The Green Lady of Comlongon Castle
Whether she jumped or was pushed, Lady Marion Curruthers died at the foot of the castle tower where legend says no grass has ever grown. Before his death,
her father arranged a marriage for her with Sir James Douglas. Only problem—she hated every inch of his guts. After her father’s death, she refused to marry Sir James Douglas. Defying a decree some said came from Mary Queen of Scots herself, Lady Marion found herself locked in the tower by her uncle. The story goes that she jumped out the window in despair on the 25th of September, 1570. Another story has the uncle’s minions tossing her out because of her recalcitrance. Either way, she is not a happy apparition and appears as a weeping lady in a long green gown. And who can blame her? Sir James Douglas, by virtue of his legal betrothal to Lady Marion and despite her protests inherited all the wealth and lands. To top it off, no one was ever punished for her murder, if murder it was.
The White Lady of Claypotts Castle
A lady in white who waves a handkerchief from the window is supposed to be either Marion Ogilvie, mistress of Cardinal Beaton who was murdered on May 29th 1546 or the ghost of a mistress of John Graham of Claverhouse, Viscount Dundee—aka Bonnie Dundee or bluidy Clavers. Rumor had it that John Graham performed diabolic rituals in the castle, but that may have been propaganda spread by his enemies. However, tales of orgies, screaming, demonic images, and the sounds of cackling laughter and the stomping of the Horses of Hell kept the populace a healthy distance away from the castle come nightfall. The Lady is said to return to the castle on the 29th of May. John Graham was killed at the battle of Killiecrankie in 1689 and is also reported to return on the 29thof May.
The Grey Lady of Glamis Castle
Lady Jane Douglas was burned for witchcraft in 1540. King James V, who never liked the
plaguey Douglas clan anyhow, appropriated the lavish castle after the scandal. She is often seen in the clock tower surrounded by flames. She might be the grey lady who frequents the chapel, a solid figure who disappears into thin air. Glamis Castle is a busy place, supernaturally speaking, housing no fewer than a dozen ghosts. You can’t swing a dead cat without stirring up one spirit or another.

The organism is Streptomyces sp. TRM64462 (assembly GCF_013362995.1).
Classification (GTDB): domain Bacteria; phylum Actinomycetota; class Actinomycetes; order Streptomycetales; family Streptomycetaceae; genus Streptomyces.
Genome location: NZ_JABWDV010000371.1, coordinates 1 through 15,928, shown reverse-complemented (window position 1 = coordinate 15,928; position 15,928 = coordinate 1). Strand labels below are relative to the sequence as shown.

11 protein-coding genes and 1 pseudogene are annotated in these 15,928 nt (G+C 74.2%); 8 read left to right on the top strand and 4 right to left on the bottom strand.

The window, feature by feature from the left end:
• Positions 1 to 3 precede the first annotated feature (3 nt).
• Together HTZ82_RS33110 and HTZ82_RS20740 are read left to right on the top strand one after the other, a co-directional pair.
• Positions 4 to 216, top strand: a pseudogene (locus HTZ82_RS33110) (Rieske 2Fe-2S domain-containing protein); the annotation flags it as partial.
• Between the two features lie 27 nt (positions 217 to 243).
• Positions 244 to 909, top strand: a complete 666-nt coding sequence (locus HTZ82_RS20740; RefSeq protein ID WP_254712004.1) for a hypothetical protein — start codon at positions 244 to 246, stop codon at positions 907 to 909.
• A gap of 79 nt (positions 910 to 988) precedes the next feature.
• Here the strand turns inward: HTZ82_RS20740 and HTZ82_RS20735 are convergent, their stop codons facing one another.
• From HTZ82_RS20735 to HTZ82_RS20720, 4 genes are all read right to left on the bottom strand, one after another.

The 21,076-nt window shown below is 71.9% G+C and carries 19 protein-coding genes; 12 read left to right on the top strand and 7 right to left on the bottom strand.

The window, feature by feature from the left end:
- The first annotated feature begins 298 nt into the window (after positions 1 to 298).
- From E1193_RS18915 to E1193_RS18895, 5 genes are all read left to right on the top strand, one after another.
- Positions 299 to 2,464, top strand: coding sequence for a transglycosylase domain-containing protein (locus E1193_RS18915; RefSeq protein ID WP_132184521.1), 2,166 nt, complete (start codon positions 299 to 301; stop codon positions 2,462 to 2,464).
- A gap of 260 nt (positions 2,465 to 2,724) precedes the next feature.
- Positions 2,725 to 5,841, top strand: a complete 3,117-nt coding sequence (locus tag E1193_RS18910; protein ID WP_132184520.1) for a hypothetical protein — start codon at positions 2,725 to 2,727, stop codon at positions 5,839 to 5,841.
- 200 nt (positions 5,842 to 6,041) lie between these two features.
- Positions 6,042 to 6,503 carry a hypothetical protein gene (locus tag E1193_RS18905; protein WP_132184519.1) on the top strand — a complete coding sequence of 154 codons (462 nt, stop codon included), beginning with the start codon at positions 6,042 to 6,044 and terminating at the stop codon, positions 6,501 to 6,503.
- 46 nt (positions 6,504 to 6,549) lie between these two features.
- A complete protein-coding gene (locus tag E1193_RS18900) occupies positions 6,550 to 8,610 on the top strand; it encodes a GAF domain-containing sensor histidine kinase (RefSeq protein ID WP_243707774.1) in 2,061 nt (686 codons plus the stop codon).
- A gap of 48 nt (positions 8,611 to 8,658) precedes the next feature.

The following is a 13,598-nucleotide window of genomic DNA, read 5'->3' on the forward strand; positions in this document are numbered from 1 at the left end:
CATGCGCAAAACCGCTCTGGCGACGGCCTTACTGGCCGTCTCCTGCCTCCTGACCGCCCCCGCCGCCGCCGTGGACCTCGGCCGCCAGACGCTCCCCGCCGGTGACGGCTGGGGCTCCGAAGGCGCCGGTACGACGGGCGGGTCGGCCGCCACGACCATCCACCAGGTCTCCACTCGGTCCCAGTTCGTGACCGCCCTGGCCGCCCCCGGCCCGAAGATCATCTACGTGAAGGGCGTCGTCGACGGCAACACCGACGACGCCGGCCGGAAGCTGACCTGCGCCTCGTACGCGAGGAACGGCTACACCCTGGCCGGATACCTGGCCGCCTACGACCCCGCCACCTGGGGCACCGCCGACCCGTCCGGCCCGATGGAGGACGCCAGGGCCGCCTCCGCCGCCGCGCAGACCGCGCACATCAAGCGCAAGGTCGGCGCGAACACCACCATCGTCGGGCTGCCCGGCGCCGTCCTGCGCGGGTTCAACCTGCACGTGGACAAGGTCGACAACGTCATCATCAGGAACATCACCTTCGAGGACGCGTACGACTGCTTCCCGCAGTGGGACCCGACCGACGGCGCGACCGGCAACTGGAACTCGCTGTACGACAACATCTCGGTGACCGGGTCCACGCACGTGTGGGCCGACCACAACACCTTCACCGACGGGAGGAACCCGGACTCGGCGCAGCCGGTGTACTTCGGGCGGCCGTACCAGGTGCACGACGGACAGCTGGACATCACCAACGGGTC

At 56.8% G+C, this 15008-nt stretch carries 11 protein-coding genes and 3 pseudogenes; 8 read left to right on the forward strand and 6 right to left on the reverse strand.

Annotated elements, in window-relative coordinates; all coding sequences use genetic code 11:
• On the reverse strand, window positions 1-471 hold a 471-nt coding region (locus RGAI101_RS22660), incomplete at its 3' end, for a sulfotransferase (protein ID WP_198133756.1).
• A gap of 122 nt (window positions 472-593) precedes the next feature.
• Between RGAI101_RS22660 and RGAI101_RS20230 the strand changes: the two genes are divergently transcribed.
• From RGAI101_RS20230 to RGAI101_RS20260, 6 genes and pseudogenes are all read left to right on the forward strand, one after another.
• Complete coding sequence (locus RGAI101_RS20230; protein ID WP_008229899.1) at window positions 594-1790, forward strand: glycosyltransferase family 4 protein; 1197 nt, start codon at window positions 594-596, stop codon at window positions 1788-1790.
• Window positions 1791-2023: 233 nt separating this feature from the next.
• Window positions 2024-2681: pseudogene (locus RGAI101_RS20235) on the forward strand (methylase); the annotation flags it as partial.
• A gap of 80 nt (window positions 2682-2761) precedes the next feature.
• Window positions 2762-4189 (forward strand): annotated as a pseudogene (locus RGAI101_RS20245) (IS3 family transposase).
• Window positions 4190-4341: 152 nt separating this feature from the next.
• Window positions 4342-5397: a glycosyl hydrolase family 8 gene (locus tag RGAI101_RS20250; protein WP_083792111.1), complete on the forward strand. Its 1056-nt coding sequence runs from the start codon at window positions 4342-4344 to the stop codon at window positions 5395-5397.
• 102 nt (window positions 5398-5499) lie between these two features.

The Pink Lady of Stirling Castle
Six years after Edward I defeated William Wallace at the Battle of Falkirk in 1298, Stirling Castle was the last stronghold of Scotland. Edward and his twelve siege engines at last had the Scots treed. He besieged the castle in 1304. For four long months, The English bombarded Stirling with Greek fire, rocks, and whatever else they could lay their hands on. Though the garrison of 30 surrendered, many died of starvation during the siege. The Pink Lady is thought to be a noblewoman who pined away for her lover who died a slow death in the Castle. People say the faint scent of rose lingers just before she appears. She wanders between the Kirk Tower and the Castle, waiting for the Day of Judgement when she will find her brave Scottish knight again.
The Green Lady of Dunstaffnage Castle
She walks the ramparts when important events for Clan Campbell are in the offing. If she smiles,
the Campbells can expect good luck. If she weeps––Not so much.
Scotland is chocked full of ghosts—pink ladies, green ladies, blue ladies, grey ladies, white ladies––not to mention ghostly pipers, headless apparitions, purple fingered demons, and flesh-eating, blood-sucking goblins. Read about many of them, as well as creepy critters from other cultures, during April when I explore Things that Go Bump in the Night for the fabulous A-Z Blog Challenge.
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